Heavy rains and flash floods have become a new reality in Mauritius. And the authorities must take palliative measures. Update with Farook Mowlabaccus, hydrologist, and Sunil Dowarkasing, environmentalist.

Farook Mowlabaccus: “LDA officials must go into the field”

Farook Mowlabaccus, a hydrologist, explains that heavy rains are a sign of climate change. What does not justify inaction. He is of the opinion that officials of the Land Drainage Authority (LDA) must go to the field to visually observe when it rains and come with palliative measures.

“It is imperative that the government takes precautions and undertakes work to drain water during periods of heavy rain. If we have 175 mm in less than five hours, the earth will not be able to absorb all this water. This file is not a question of choice, it is an absolute priority. We must not say that there is no money, because it is urgent,” says the hydrologist.

For Farook Mowlabaccus, it is important to put in place efficient systems to quickly drain rainwater, especially in areas likely to be flooded. “We must also consider the construction of drainage systems suitable for the region concerned. Because the absorption capacity of the earth varies from place to place.

The LDA must go into the field to see what is causing problems. Subsequently, it must establish a priority list for the work,” he suggests. The situation we are experiencing will become more and more frequent with climate change, and we cannot ignore it.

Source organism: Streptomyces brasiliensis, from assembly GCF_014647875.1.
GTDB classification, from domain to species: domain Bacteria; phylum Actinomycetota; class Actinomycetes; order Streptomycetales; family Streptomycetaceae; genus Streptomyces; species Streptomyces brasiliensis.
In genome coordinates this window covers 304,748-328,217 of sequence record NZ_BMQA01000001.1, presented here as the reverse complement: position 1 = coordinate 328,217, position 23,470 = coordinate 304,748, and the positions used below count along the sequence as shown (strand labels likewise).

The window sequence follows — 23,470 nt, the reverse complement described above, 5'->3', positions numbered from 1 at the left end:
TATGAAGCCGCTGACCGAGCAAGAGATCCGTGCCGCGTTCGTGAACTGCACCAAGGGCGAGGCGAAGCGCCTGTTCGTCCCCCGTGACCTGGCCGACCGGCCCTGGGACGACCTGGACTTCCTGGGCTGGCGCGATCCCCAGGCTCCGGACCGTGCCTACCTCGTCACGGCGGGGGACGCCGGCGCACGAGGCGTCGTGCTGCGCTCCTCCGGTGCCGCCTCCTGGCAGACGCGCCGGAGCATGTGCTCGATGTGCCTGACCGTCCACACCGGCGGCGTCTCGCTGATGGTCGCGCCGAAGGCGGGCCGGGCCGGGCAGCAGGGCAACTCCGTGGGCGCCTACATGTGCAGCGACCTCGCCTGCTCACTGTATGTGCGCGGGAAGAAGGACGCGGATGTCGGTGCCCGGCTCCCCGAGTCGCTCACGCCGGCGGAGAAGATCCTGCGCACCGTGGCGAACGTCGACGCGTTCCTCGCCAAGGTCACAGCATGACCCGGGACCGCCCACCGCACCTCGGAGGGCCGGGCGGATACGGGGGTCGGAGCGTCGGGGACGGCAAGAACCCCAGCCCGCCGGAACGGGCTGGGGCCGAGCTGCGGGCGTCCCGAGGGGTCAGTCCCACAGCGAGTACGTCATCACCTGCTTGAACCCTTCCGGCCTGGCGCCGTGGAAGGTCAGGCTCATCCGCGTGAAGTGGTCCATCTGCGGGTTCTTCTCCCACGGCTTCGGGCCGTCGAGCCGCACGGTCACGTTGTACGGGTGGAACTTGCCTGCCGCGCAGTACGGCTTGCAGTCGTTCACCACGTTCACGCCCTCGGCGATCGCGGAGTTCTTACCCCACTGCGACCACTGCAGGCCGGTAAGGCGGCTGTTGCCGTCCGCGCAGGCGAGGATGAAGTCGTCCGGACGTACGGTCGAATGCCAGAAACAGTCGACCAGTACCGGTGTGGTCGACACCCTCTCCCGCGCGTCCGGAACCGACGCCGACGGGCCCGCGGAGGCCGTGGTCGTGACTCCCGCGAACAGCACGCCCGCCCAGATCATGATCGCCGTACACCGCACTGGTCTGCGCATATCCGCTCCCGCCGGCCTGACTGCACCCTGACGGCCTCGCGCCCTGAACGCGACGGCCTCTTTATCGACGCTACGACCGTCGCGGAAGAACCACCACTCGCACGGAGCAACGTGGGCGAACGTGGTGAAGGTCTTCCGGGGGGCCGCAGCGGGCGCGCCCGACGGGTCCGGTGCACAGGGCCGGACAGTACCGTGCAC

Sunil Dowarkasing: “this scenario will become more and more common”

Sunil Dowarkasing, environmentalist, pleads for taking the bull by the horns. He argues that heavy rains and flash floods have become commonplace in our region. And Mauritius will continue to face this growing challenge.

“The climate crisis and global warming are a reality that changes everything. The ocean plays a crucial role in climate regulation. And the Indian Ocean region, where we are, is one of the most affected by warming. When the surface of the Indian Ocean exceeds 30°C to 35°C, as is the case more and more often, this creates conditions conducive to intense precipitation and flash flood phenomena,” he explains. -he.

However, unfortunately there is no clear indicator in the oceans to predict these events. “Transitions between El Niño and La Niña phases, as well as variations in the Indian Ocean Oscillation, make these forecasts even more complex. We should expect this scenario to become increasingly common as the climate crisis worsens. »

Sunil Dowarkasing notes that certain regions, such as Port-Louis and the southwest of the island, are particularly vulnerable due to their geography. “Illegal construction uphill blocks the natural flow of water, exacerbating the problem. Comprehensive planning measures are crucial to address these issues. We need to build drains to absorb rainwater,” he recommends.

Additionally, with rising sea levels, water drainage is becoming a top priority. “It is essential to regulate illegal construction and build adequate drainage infrastructure to proactively address this reality,” he continues.

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